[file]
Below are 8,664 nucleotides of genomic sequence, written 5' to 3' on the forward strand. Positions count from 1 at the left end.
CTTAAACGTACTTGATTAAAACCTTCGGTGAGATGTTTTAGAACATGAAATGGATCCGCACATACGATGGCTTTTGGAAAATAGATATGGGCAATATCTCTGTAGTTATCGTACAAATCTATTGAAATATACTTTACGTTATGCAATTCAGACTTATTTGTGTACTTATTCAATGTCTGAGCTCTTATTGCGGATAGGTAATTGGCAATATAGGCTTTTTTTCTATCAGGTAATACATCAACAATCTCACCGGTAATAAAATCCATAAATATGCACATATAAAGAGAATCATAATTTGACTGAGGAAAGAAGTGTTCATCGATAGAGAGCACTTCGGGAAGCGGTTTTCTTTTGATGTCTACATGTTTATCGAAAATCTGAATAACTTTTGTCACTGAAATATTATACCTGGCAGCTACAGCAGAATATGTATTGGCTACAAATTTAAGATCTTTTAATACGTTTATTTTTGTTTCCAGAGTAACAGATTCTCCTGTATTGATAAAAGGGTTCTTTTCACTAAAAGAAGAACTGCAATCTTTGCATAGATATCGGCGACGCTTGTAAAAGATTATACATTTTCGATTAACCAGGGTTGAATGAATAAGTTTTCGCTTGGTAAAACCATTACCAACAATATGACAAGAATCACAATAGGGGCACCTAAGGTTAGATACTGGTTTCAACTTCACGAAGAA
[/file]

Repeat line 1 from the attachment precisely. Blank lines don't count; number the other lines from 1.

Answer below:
Below are 8,664 nucleotides of genomic sequence, written 5' to 3' on the forward strand. Positions count from 1 at the left end.